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PG&E Outage Leaves 60,000 People Without Power In San Francisco

PG&E Outage Leaves 60,000 People Without Power In San Francisco

Embattled utility PG&E reported a service interruption on Friday that cut power to 22,000 customers – about 60,000 people – in San Francisco and stranded riders on the city’s Muni rail service.

One reporter said problems with PG&E Substation A had likely caused the outage, which started just before 8 am PT. The utility is hoping to have power restored by 10:30. By 9:50 PT, power had been restored to some 7,000 customers, leaving 15,000 still without power.


DEVELOPING: PG&E power outage in SF impacting some 22K customers (appx 60K people). Utility officials on scene say it’s related to problems at Substation A near the Dogpatch neighborhood. Electricity out for traffic lights and Muni subway. Power should be restored @ 10:30.

View image on Twitter

Muni service was impacted in both directions.


UPDATE:

Power outage has impacted #MuniMetro rail service in the subway in both directions. We are organizing bus shuttles as quickly as possible to support svc b/t West Portal & Downtown. https://twitter.com/sfmta_muni/status/1175066231872733184 …https://c/status/1175065718083088389 


Here’s what the outage map looked like at its peak, with southeastern San Francisco the most heavily impacted:

PG&E is advising drivers to use extra caution and to treat traffic lights as four-way stops.

The utility said the cause of the outage is still under investigation.

Catastrophic Power Outage Poses a “Profound Threat” to the US, New Government Report Finds

Catastrophic Power Outage Poses a “Profound Threat” to the US, New Government Report Finds

The United States is not prepared for a catastrophic power outage, according to an alarming new report from the President’s National Infrastructure Advisory Council (NIAC).

The report, titled Surviving a Catastrophic Power Outage, explains the findings of the council, which is tasked with examining the nation’s “ability to respond to and recover from a catastrophic power outage of a magnitude beyond modern experience, exceeding prior events in severity, scale, duration, and consequence. Simply put, how can the nation best prepare for and recover from a catastrophic power outage, regardless of the cause?”

It begins with a grim statement in the Executive Summary:

After interviews with dozens of senior leaders and experts and an extensive review of studies and statutes, we found that existing national plans, response resources, and coordination strategies would be outmatched by a catastrophic power outage. This profound risk requires a new national focus.

The NIAC defines a catastrophic power outage as:

  • Events beyond modern experience that exhaust or exceed mutual aid capabilities
  • Likely to be no-notice or limited-notice events that could be complicated by a cyber-physical attack
  • Long duration, lasting several weeks to months due to physical infrastructure damage
  • Affects a broad geographic area, covering multiple states or regions and affecting tens of millions of people
  • Causes severe cascading impacts that force critical sectors—drinking water and wastewater systems, communications, transportation, healthcare, and financial services—to operate in a degraded state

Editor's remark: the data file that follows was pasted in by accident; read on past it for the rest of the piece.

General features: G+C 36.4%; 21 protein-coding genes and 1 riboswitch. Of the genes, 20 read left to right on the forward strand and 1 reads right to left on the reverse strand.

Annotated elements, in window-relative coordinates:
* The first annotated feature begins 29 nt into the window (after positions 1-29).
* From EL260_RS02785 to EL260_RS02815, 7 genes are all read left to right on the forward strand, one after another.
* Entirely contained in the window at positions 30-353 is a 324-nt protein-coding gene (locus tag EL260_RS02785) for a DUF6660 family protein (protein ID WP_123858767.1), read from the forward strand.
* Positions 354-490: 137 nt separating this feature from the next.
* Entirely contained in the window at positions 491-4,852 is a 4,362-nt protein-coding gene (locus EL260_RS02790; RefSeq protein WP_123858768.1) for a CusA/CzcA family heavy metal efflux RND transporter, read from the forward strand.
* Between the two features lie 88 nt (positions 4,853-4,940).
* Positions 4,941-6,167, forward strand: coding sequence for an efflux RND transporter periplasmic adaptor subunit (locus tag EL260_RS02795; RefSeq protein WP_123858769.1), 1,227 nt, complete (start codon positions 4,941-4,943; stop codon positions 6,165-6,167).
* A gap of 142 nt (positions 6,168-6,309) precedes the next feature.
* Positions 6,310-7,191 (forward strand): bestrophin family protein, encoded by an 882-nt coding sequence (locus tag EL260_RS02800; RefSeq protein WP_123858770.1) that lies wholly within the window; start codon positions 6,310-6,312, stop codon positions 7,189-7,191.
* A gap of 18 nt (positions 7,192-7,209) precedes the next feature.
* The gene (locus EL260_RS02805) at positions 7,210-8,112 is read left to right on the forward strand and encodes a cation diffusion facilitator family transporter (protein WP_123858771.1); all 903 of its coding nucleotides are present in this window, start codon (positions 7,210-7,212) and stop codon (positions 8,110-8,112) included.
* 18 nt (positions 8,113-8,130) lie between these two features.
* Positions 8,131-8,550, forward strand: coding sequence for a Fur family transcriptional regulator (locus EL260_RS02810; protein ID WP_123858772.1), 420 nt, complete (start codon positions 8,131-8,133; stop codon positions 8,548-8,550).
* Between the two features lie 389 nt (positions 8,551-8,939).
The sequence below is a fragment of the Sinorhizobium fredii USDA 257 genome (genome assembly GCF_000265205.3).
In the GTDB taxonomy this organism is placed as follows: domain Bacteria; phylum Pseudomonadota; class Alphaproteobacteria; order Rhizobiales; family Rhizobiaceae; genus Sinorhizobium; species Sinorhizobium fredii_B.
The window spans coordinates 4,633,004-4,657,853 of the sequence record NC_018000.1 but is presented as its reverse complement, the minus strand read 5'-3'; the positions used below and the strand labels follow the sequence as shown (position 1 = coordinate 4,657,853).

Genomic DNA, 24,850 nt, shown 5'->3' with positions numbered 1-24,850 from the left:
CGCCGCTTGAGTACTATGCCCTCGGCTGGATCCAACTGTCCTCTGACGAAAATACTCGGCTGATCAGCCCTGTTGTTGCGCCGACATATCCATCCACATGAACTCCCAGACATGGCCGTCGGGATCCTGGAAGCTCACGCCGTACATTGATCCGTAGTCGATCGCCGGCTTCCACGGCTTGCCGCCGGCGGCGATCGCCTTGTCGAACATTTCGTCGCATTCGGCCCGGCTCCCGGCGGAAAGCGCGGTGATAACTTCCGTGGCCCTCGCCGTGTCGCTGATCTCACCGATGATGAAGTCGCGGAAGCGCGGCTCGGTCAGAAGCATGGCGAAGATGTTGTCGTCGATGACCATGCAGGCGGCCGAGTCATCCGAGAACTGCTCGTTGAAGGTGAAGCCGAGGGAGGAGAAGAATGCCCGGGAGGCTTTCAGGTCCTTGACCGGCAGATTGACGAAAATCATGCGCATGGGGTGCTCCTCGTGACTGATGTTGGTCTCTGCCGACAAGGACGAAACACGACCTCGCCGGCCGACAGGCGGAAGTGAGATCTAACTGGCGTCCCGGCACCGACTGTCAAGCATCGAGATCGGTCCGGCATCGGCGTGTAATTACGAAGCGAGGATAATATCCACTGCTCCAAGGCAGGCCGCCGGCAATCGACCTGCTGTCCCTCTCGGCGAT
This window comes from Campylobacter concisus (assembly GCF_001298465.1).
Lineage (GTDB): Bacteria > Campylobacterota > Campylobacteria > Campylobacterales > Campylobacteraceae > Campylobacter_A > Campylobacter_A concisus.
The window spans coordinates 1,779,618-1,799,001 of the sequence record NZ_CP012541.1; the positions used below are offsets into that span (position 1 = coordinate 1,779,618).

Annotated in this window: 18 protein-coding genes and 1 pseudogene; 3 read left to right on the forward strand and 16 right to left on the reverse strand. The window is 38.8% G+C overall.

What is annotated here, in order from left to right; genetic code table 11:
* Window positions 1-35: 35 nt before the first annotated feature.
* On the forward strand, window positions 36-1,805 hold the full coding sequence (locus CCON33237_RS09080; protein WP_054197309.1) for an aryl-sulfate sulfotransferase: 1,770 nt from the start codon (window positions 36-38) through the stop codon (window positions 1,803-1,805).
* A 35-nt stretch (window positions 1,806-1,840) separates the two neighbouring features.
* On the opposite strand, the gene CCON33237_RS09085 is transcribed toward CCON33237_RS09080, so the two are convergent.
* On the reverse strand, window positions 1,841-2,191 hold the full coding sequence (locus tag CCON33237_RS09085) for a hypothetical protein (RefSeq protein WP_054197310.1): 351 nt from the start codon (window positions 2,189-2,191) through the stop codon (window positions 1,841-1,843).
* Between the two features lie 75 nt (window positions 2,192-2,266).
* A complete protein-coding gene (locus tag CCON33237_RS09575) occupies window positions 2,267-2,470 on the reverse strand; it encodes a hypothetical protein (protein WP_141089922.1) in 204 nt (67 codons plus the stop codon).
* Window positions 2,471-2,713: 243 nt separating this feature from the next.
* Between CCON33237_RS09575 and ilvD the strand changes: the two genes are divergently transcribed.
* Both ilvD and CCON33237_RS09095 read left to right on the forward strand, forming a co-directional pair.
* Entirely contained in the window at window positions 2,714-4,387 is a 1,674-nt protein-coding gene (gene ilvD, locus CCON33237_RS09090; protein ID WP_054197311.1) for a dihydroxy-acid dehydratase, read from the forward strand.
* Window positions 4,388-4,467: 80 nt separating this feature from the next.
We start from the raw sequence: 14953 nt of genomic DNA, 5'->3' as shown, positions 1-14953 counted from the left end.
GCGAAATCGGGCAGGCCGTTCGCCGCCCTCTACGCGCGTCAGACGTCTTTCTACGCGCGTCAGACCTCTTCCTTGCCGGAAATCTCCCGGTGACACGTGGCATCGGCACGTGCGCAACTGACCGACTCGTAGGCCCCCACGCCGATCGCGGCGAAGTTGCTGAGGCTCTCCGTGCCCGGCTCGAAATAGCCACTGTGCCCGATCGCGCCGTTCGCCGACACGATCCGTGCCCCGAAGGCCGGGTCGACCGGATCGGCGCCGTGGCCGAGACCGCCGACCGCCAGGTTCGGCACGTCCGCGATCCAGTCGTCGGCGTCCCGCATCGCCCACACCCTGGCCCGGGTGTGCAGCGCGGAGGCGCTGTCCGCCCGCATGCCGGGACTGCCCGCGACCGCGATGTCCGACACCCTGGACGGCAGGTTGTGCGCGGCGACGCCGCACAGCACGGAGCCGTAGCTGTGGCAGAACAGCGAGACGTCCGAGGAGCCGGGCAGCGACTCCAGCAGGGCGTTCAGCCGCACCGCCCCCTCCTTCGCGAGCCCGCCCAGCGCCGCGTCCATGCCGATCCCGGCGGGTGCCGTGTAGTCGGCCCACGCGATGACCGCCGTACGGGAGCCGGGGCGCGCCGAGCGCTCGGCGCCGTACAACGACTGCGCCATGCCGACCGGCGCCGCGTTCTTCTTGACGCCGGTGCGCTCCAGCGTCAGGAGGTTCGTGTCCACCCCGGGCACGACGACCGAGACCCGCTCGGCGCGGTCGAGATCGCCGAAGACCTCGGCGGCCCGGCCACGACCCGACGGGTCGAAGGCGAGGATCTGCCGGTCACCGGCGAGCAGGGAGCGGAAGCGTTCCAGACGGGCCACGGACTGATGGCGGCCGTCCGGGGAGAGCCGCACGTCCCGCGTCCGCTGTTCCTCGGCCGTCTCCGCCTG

Actions that all levels of government need to take to prepare are discussed in the report, as summarized in this chart:

…click on the above link to read the rest of the article…

2 Dead, 700,000 Without Power As Damages From “Nightmare” Michael Top $20 Billion

As it moved inland over Georgia on track to hammer some parts of South and North Carolina that haven’t yet recovered from Hurricane Florence, Hurricane Michael was downgraded to a tropical storm Wednesday night. It’s expected to exit the Continent on Friday, leaving a more than 200-mile long trail of devastation and what’s expected to be roughly $20 billion in damages as it tears through the southeastern US. Already, 2 deaths have been confirmed, and it’s believed that more will come. During the latest update, the storm was 30 miles west of Augusta, Georgia and is headed into South Carolina. 

Michael

(Courtesy of Accuweather)

Despite the downgrades, Michael has cemented its status as the third most powerful storm to ever make landfall in the Continental US. Strong winds and torrential rains continued to batter Georgia overnight and have spread to South Carolina as well. According to Accuweather, winds reached 60 mph across Georgia overnight, and speeds were expected across the Carolinas over the next 24 hours.

More than 700,000 homes and businesses had lost power in Florida, Alabama and Georgia early on Thursday. The governors of North and South Carolina warned about coming heavy rain and storm-force winds as Michael moved north along the Atlantic seaboard. The NHC warned that the storm could cause life-threatening flash flooding on Thursday and Friday across the Carolinas, Georgia and as far away as Virginia.

To provide an update on the status of disaster relief, the head of the NHC will give a news conference at 8:30 am ET:

Mike

As residents prepare themselves for the monumental task of rebuilding after the storm reduced thousands of homes to splinters, scientists and first responders are reflecting on how Michael intensified from a tropical storm with negligible expected impact on Saturday to a borderline Category 5 storm that was among the most powerful to ever come ashore in the US – and certainly the most powerful storm to ever hit the Florida panhandle since record-keeping began.